Like, when I play on an increased difficultly, I expect the AI to become smarter, not spongier.

I usually start games on either the hardest or the second hardest setting depending on how many options are available and the genre. When I was a kid I always used to play on normal/medium because it was in the middle. I don't think my thoughts went beyond it's in the middle when I was picking those.

I have nothing against it. I usually play on Normal mode, but every now and then, I found myself switching to Easy mode. It happened when I switched to a genre I was not used to. I prefer to play RPGs, strategy games, adventure or point and click games, but I found myself wanting to play some shooters, mostly for the story. Since my hand-eye coordination is really poor, I had a really hard time. So I switched to easy, until I was comfortable enough with the controls and the mechanics to return to Normal mode.

Bottom line is, I play games both to have fun and for the challenge. I don't see why one should automatically rule out the other.

I use easy mode whenever the developers appear to have gotten the meaning of the word "easy" wrong.
I don't want to challenge myself, i wont live long enough to reach anything that can be considered decent, so i don't have time for "hard" modes.

Another reason for which i switch to easy mode is when the game mechanics throw me out of the experience. Mass effect 2 has that happen a few times where you hit a cheap enemy that forgot his space helmet and has no personal shield with two sniper rounds and he wont die, which is rather odd.
So i'd turn the difficulty down until a headshot from a sniperrifle will kill an unshielded unarmored enemy with kill the enemy.

Honestly I tend to start games on hard mode given the option these days. I don't have a problem with easy mode, I've used it in the past. It's not a requirement for games though. If a game is made that demands you rise to meet it's challenge that should be ok too, as in the infamous case of Dark Souls.

BloatedGuppy:

Broderick:
(Just saying now, I would not mind the addition of an optional easy mode to dark souls). Mechanically, the game would definitely still be good, but I think the experience as a whole would be hurt if the game was easier. One of the main themes of the game is the inevitability of death, and the struggle against it; by making the game easier, this theme becomes less prevalent, and the world much less threatening. This would hurt the entire premise the game is based on, and I think it would not only hurt the game, but do a disservice the players as well.

Well that's the point of a difficulty level though. It's so everyone can find their level of challenging. What's a rewarding grind for some may simply be an impossible wall for others.

Indeed, true enough. If there is a way to add an easier difficulty setting to Dark Souls that allows it to keep it's core and not mess with multiplayer, I would fully support it. I am unsure how they would go about such a thing though; most of the game is made much easier when you start to recognize enemy attack patterns. Perhaps an easier setting would leave them open to attack for longer, aside from a damage or health increase for the player. I wonder how they would make Sen's Fortress easier?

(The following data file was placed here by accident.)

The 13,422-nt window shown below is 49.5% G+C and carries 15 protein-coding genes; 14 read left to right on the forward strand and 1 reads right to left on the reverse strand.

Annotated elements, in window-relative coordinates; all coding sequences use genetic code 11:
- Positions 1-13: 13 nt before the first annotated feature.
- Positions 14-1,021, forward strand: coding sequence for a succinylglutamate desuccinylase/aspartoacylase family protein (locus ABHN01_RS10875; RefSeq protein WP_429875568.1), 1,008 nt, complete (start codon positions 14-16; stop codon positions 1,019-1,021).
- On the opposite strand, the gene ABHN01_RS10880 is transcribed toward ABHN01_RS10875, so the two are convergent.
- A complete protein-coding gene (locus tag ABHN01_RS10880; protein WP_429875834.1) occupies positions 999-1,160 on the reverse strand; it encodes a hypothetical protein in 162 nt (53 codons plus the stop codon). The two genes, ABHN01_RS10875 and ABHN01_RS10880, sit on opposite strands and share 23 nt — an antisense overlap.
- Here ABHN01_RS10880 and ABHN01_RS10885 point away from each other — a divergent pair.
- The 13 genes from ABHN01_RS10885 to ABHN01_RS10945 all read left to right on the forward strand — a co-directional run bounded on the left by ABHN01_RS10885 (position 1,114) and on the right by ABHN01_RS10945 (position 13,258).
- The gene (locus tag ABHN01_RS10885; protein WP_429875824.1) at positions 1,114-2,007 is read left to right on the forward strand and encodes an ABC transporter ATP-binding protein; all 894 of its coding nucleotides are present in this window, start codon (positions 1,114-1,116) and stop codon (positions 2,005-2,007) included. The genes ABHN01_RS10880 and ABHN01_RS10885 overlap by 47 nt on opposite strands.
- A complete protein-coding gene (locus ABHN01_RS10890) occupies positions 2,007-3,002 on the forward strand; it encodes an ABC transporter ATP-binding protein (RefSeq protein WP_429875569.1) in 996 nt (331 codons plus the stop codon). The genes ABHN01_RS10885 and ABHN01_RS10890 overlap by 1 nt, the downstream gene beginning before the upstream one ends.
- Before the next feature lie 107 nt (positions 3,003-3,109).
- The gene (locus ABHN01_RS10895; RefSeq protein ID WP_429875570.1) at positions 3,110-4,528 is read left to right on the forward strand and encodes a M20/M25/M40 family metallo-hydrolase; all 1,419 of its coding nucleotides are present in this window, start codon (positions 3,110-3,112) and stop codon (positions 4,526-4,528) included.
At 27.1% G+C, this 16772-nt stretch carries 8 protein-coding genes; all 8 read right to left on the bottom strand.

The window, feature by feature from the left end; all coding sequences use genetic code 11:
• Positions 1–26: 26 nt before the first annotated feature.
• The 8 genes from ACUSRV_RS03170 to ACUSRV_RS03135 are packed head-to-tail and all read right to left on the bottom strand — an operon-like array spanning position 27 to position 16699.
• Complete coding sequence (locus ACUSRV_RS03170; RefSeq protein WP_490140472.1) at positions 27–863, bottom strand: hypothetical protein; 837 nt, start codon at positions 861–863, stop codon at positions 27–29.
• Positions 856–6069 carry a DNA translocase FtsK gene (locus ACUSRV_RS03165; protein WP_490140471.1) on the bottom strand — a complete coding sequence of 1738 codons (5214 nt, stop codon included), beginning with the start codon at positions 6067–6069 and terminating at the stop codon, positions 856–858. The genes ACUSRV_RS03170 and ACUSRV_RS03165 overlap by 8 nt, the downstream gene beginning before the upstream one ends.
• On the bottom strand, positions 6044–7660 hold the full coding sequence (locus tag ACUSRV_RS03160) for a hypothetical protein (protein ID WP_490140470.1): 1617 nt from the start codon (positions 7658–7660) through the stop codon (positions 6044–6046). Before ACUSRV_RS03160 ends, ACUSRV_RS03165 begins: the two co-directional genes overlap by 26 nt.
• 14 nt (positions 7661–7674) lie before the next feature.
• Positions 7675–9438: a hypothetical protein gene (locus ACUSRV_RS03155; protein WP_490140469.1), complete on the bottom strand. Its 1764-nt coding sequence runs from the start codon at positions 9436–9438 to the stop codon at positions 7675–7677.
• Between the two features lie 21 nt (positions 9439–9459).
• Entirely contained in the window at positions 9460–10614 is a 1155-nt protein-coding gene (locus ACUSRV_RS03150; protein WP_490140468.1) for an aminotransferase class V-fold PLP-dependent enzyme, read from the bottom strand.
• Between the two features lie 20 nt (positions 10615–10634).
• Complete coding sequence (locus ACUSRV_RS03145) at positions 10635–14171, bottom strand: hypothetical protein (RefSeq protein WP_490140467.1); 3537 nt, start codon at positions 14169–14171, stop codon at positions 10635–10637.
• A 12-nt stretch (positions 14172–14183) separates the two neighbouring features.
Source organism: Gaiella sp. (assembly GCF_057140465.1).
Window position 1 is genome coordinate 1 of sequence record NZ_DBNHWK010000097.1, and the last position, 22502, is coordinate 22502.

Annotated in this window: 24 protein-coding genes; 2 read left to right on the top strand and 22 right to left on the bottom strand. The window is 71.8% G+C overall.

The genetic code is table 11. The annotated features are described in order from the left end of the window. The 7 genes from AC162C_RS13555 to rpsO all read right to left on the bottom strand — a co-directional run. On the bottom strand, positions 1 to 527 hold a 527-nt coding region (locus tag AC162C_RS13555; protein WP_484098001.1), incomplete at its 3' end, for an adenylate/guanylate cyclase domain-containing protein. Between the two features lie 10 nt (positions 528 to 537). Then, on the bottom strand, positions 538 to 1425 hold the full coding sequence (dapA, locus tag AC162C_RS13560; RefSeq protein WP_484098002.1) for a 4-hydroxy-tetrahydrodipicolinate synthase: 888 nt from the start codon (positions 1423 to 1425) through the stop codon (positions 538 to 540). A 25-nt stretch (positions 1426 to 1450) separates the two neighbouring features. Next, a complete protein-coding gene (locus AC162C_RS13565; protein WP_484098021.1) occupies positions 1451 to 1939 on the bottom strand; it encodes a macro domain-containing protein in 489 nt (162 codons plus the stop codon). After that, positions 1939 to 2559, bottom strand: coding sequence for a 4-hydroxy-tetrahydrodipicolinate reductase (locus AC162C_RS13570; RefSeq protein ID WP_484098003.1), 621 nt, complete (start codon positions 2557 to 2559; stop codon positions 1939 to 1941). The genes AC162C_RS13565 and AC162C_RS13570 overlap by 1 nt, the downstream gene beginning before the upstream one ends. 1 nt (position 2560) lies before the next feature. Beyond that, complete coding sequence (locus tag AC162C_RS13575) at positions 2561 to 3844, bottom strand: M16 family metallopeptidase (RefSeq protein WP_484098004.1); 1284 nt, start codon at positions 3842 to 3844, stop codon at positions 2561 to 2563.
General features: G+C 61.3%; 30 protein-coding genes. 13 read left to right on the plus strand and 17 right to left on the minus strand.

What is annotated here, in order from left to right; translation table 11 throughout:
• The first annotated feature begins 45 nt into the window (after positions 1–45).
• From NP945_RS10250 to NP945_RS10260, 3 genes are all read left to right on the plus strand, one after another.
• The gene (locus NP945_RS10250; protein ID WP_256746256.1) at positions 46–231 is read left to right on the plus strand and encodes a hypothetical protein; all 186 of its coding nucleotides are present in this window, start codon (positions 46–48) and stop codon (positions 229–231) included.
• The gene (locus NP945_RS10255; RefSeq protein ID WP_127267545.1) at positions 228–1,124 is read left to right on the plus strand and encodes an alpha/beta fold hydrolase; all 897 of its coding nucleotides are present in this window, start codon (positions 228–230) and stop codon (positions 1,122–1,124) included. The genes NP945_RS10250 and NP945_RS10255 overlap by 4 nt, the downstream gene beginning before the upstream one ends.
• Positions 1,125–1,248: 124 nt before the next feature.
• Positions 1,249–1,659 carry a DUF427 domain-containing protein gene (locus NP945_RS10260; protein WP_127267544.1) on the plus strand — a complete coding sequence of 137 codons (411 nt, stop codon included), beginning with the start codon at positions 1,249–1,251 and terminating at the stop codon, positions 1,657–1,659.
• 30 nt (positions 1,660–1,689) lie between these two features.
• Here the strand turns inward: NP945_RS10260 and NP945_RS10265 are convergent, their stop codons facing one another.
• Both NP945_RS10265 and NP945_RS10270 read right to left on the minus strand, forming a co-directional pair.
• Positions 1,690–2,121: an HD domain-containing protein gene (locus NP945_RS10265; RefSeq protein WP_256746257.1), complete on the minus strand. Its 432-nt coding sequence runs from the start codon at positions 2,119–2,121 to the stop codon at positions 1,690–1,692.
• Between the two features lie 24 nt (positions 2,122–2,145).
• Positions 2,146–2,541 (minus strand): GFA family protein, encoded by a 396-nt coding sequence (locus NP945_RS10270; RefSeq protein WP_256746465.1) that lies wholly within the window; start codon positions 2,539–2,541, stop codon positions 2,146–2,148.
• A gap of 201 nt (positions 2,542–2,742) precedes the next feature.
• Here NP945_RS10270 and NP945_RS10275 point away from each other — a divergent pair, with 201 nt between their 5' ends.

I don't use easy mode. But I do understand wanting to give players a chance to learn without getting their teeth kicked in for daring to press start.

I think Megaman 10 did a good job with Easy Mode: show what would be harder if you picked the next one up. There were a lot of floating 'Easy' platforms over bottomless pits and floors laden with spikes. I understand that's not necessarily an option for all games. Alternatively, restrict achievements to higher difficulties; it says "Hey! You beat this level all right, but if you stretch a bit, you can get this shiny!" It creates an excuse to go back and experiment and learn. Not everybody has been a master at genre X for ever and ever.

Dont care about easy mode. Its there for people that want to use it. If you dont want to use it, then dont chose it. It affects nobody, though some do moan that games have that mode.

I find some game's easy mode a way to train for the harder modes. Some games I'm naturally good at and some I need training wheels to get started on. A game thats super-hard from the get go may turn me off it completely especially if the controls aren't intuitive or the mechanics are a slight perspective shift from MY normal.
There's nothing wrong with an easy mode because we're here to be entertained. Sure a challenge is part of entertainment but a game that is consistently frustrating loses the challenge part and becomes stressful. Stressful gaming isn't fun, nor entertaining.

I have nothing against an easy mode being in ANY game, it should always be an option.
As to whether I'll use it?
Depends on what the easy mode is, and what the game is. Civilization? I don't practice often, and I try more to have fun in that than have a challenge, so I never get over the 4th difficulty level [Unless I'm playing that mode where it auto-scales the AI based on how you're doing, in which case it hits the top difficulty quickly, then rapidly drops, then rapidly rises, then rapidly drops - ect.], and most of the time I play on the second.
Any FPS, ARPG, RPG in general - Normal run through first to get a hang of the game, then max difficulty run through, which is 95% of the time a cakewalk.

Depends on the game. Generally, why not. In the case of Dark Souls, it is difficult by design. What I dislike is having to unlock difficulties like it's a substitute for actual replayability.